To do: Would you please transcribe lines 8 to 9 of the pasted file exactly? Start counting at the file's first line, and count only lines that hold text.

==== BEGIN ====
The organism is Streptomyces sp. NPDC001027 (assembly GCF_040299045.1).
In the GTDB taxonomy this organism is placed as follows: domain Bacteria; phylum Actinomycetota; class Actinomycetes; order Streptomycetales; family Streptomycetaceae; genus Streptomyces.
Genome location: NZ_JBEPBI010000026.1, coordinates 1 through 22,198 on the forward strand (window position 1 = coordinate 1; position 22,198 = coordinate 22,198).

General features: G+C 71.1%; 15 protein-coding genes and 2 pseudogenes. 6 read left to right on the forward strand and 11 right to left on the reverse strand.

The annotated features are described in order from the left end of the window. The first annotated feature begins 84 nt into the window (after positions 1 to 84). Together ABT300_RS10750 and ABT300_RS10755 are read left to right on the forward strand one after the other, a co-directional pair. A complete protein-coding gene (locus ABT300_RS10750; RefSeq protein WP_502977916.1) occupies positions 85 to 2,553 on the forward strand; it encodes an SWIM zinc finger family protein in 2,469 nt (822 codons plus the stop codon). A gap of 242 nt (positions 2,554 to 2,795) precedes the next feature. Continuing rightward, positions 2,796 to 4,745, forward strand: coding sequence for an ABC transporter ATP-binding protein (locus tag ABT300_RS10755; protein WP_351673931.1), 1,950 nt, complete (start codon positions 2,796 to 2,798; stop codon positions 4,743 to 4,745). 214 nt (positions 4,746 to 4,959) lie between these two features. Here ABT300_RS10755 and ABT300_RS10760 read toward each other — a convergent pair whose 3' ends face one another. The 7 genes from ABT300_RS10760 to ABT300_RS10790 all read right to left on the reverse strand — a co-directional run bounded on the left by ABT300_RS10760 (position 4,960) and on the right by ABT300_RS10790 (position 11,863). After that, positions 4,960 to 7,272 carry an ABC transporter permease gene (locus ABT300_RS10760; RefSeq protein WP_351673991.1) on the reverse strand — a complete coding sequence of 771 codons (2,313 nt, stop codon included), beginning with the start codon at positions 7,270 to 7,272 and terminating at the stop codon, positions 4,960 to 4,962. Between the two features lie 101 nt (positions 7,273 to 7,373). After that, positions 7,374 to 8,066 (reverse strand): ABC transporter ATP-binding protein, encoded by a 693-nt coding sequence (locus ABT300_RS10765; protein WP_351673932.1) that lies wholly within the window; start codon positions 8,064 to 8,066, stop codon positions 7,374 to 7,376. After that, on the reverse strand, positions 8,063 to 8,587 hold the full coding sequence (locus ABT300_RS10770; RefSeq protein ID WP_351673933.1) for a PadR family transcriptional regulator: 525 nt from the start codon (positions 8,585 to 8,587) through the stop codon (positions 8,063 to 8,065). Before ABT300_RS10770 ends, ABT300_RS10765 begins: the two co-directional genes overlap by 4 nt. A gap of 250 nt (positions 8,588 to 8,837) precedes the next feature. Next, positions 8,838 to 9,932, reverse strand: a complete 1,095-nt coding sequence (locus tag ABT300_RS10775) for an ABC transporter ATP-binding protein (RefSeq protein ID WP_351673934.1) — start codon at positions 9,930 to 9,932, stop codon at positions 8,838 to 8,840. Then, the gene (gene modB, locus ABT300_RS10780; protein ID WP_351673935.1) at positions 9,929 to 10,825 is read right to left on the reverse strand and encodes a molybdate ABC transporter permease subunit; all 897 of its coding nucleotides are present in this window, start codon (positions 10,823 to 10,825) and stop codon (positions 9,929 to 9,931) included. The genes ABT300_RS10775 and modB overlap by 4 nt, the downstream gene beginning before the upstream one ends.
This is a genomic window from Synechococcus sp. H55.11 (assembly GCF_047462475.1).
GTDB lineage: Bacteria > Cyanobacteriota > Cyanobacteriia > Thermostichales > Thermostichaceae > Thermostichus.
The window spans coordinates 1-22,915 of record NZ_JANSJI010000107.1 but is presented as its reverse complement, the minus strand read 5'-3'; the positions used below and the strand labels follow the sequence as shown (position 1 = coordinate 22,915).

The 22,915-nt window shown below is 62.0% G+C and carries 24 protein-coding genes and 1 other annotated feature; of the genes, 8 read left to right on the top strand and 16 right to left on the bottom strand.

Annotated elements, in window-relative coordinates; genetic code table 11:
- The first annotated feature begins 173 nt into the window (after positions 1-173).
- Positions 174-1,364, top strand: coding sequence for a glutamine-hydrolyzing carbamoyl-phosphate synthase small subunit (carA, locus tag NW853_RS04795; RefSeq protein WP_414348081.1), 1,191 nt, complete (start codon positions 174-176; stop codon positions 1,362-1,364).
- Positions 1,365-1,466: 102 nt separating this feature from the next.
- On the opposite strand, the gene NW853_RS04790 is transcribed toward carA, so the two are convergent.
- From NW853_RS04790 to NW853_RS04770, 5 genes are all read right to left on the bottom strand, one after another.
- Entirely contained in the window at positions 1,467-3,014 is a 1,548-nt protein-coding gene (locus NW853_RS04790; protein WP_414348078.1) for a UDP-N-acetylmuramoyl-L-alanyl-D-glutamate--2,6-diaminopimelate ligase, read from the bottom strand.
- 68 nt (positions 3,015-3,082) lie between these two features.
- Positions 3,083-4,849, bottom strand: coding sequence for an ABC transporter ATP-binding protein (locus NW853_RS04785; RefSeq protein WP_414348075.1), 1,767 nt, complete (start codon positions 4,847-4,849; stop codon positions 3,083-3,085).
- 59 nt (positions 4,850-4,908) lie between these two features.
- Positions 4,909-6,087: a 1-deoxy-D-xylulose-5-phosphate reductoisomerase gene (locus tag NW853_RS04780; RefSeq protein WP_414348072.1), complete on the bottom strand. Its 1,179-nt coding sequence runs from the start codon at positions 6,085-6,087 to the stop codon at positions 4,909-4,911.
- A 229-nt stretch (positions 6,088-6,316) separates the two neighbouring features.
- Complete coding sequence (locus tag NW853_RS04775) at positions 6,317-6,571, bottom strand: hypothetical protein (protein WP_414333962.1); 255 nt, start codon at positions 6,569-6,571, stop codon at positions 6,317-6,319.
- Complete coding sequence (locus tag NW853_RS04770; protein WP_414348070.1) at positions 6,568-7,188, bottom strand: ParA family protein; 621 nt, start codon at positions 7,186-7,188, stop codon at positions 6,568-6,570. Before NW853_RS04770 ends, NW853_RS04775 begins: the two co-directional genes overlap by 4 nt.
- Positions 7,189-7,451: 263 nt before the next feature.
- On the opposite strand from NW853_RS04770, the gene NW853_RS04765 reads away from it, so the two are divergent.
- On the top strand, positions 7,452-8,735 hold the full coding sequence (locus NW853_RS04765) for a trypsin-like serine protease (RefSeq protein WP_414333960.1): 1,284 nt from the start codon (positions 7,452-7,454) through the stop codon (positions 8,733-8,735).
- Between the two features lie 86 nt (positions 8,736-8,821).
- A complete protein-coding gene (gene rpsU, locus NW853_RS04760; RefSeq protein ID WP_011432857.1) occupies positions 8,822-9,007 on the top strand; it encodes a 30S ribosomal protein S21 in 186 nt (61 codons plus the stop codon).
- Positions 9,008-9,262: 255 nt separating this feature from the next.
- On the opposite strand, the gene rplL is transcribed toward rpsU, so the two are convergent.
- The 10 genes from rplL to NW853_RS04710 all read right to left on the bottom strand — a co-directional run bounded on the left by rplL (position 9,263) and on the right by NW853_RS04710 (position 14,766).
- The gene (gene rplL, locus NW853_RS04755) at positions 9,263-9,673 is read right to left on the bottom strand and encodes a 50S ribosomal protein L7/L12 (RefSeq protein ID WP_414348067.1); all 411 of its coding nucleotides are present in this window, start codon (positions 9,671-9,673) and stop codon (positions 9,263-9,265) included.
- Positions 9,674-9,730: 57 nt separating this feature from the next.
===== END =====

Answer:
The window spans coordinates 1-22,915 of record NZ_JANSJI010000107.1 but is presented as its reverse complement, the minus strand read 5'-3'; the positions used below and the strand labels follow the sequence as shown (position 1 = coordinate 22,915).

The 22,915-nt window shown below is 62.0% G+C and carries 24 protein-coding genes and 1 other annotated feature; of the genes, 8 read left to right on the top strand and 16 right to left on the bottom strand.